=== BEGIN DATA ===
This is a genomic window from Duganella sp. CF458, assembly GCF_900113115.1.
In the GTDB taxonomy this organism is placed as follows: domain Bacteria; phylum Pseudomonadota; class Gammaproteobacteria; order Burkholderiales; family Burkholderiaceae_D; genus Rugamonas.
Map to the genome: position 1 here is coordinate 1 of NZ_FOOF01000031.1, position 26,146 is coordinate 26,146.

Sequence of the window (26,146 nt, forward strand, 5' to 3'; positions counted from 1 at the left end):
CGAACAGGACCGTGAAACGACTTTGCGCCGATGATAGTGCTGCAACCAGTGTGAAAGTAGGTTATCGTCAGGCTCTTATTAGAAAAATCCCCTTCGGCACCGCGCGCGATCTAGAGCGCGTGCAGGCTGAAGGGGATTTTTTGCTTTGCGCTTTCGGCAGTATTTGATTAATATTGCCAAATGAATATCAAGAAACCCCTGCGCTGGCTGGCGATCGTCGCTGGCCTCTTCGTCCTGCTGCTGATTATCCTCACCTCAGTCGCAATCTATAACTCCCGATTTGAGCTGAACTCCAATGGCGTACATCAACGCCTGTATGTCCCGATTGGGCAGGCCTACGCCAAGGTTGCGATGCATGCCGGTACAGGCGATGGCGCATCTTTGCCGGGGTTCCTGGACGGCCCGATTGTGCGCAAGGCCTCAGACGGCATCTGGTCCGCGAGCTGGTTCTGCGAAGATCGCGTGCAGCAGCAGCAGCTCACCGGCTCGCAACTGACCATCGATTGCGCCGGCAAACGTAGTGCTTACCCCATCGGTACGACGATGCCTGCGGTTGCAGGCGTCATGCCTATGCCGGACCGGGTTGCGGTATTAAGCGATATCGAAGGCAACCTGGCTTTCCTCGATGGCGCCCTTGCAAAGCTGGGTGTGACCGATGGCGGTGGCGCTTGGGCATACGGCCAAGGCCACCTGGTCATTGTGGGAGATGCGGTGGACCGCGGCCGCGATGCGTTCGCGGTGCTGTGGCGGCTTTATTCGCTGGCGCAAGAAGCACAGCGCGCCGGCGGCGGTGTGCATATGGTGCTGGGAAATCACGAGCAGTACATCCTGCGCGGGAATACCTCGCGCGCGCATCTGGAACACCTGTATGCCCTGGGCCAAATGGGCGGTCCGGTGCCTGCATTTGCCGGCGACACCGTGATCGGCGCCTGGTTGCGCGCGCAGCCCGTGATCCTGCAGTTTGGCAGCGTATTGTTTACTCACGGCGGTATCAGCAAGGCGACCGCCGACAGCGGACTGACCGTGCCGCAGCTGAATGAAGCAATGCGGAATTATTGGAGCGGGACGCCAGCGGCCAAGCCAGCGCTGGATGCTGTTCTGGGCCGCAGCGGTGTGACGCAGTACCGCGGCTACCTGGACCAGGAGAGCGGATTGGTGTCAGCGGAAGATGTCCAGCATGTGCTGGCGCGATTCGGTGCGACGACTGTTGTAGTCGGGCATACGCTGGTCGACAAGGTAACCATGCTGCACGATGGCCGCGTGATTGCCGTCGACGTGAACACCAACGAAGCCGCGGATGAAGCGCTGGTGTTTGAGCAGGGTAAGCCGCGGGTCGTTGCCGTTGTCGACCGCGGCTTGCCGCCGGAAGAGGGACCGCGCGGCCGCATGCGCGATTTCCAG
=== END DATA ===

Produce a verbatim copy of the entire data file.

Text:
This is a genomic window from Duganella sp. CF458, assembly GCF_900113115.1.
In the GTDB taxonomy this organism is placed as follows: domain Bacteria; phylum Pseudomonadota; class Gammaproteobacteria; order Burkholderiales; family Burkholderiaceae_D; genus Rugamonas.
Map to the genome: position 1 here is coordinate 1 of NZ_FOOF01000031.1, position 26,146 is coordinate 26,146.

Sequence of the window (26,146 nt, forward strand, 5' to 3'; positions counted from 1 at the left end):
CGAACAGGACCGTGAAACGACTTTGCGCCGATGATAGTGCTGCAACCAGTGTGAAAGTAGGTTATCGTCAGGCTCTTATTAGAAAAATCCCCTTCGGCACCGCGCGCGATCTAGAGCGCGTGCAGGCTGAAGGGGATTTTTTGCTTTGCGCTTTCGGCAGTATTTGATTAATATTGCCAAATGAATATCAAGAAACCCCTGCGCTGGCTGGCGATCGTCGCTGGCCTCTTCGTCCTGCTGCTGATTATCCTCACCTCAGTCGCAATCTATAACTCCCGATTTGAGCTGAACTCCAATGGCGTACATCAACGCCTGTATGTCCCGATTGGGCAGGCCTACGCCAAGGTTGCGATGCATGCCGGTACAGGCGATGGCGCATCTTTGCCGGGGTTCCTGGACGGCCCGATTGTGCGCAAGGCCTCAGACGGCATCTGGTCCGCGAGCTGGTTCTGCGAAGATCGCGTGCAGCAGCAGCAGCTCACCGGCTCGCAACTGACCATCGATTGCGCCGGCAAACGTAGTGCTTACCCCATCGGTACGACGATGCCTGCGGTTGCAGGCGTCATGCCTATGCCGGACCGGGTTGCGGTATTAAGCGATATCGAAGGCAACCTGGCTTTCCTCGATGGCGCCCTTGCAAAGCTGGGTGTGACCGATGGCGGTGGCGCTTGGGCATACGGCCAAGGCCACCTGGTCATTGTGGGAGATGCGGTGGACCGCGGCCGCGATGCGTTCGCGGTGCTGTGGCGGCTTTATTCGCTGGCGCAAGAAGCACAGCGCGCCGGCGGCGGTGTGCATATGGTGCTGGGAAATCACGAGCAGTACATCCTGCGCGGGAATACCTCGCGCGCGCATCTGGAACACCTGTATGCCCTGGGCCAAATGGGCGGTCCGGTGCCTGCATTTGCCGGCGACACCGTGATCGGCGCCTGGTTGCGCGCGCAGCCCGTGATCCTGCAGTTTGGCAGCGTATTGTTTACTCACGGCGGTATCAGCAAGGCGACCGCCGACAGCGGACTGACCGTGCCGCAGCTGAATGAAGCAATGCGGAATTATTGGAGCGGGACGCCAGCGGCCAAGCCAGCGCTGGATGCTGTTCTGGGCCGCAGCGGTGTGACGCAGTACCGCGGCTACCTGGACCAGGAGAGCGGATTGGTGTCAGCGGAAGATGTCCAGCATGTGCTGGCGCGATTCGGTGCGACGACTGTTGTAGTCGGGCATACGCTGGTCGACAAGGTAACCATGCTGCACGATGGCCGCGTGATTGCCGTCGACGTGAACACCAACGAAGCCGCGGATGAAGCGCTGGTGTTTGAGCAGGGTAAGCCGCGGGTCGTTGCCGTTGTCGACCGCGGCTTGCCGCCGGAAGAGGGACCGCGCGGCCGCATGCGCGATTTCCAG